Athletes often train too frequently, too long and too intensely. That inevitably leads to overtraining, burnout, illness and injury. Over the last 30 years I’ve helped many athletes get out of the rut they’ve dug for themselves by teaching them to train moderately and consistently. This is the key to success in sport.
If your race performance is spotty and you are unable to perform to your potential at A-priority events then excessive and inconsistent training may be the cause. In fact, I've found this to usually be the reason. If you are frequently tired when it's time to do a quality session then it certainly is the cause. In this case you must learn to harness and direct your desire to succeed. How can you do that? It starts with training moderation.
Moderation in training means that you seldom explore your physical limits. Too many athletes try to do the hardest workouts they are capable of frequently. Long workouts are much too long and intensity is often too high. Most seem to believe that peak fitness comes from finding their limits several times each week and rest is viewed as something for sissies. That way of thinking is a sure way to derail your training. Moderation when it comes to workout duration and absolute intensity is what you should be seeking.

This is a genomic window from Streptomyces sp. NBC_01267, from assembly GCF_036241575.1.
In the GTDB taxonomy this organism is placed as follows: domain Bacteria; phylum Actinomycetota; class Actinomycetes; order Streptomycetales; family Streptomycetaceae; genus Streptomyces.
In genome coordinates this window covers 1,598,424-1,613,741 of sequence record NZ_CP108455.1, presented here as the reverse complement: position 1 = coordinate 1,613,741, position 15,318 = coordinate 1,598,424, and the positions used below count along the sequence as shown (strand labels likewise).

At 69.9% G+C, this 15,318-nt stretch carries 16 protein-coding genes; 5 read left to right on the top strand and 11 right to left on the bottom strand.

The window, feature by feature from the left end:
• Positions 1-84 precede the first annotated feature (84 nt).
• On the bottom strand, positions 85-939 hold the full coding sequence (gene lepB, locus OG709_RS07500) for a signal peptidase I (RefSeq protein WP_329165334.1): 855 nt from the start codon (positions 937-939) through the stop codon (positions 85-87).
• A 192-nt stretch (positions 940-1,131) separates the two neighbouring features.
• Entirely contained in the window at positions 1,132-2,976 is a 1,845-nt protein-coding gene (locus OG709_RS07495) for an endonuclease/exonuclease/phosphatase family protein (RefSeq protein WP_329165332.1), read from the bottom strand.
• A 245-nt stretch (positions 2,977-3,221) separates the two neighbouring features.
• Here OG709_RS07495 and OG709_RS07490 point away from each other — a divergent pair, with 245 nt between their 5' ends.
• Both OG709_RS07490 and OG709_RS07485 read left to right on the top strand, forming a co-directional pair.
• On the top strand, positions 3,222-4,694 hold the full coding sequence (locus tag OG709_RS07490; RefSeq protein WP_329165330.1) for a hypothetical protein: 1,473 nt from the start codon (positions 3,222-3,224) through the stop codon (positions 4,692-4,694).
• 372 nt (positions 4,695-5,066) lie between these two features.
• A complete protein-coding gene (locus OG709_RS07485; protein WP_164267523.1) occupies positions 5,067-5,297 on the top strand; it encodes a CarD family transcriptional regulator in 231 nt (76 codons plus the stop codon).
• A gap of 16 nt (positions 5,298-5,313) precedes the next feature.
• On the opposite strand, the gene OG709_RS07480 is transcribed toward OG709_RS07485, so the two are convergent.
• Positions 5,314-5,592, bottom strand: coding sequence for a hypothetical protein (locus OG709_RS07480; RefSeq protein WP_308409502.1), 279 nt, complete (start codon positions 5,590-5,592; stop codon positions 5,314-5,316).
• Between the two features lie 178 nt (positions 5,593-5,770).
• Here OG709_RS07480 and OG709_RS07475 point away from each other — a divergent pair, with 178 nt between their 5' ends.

Moderation is a moving target. As your fitness improves what a few weeks ago would have been a hard workout becomes moderate. So within the same season the level of moderation rises. The same sort of thing is going on from season to season. If you are training properly your capacity to handle a given training load increases over the long term. What was a hard workout last year is moderate this year.
Consistency results from moderation. Consistent training means you don’t miss workouts – ever. Missed workouts are the result of too much: too much intensity, too much duration, too much working out and too much stuff in your life. If you train (and live) moderately you will be consistent. If you are consistent you will race faster. It’s not how hard the workouts are. It’s how consistently you do them.
A couple of weeks after I start coaching an athlete I ask if the training is harder or easier than it was when the athlete was self-coached. The answer is usually that it’s easier. I almost always have the athletes do less than they did before, and guess what – they become more fit and faster. I focus our attention on their weaknesses that must be improved for success in the next A-priority race. You’ll recall from my Training Bible books that these race-specific weaknesses are called 'limiters.' If you want to improve as an athlete you must know your limiters and then train moderately and consistently with your focus primarily on them. That, in a nutshell, is the key to success.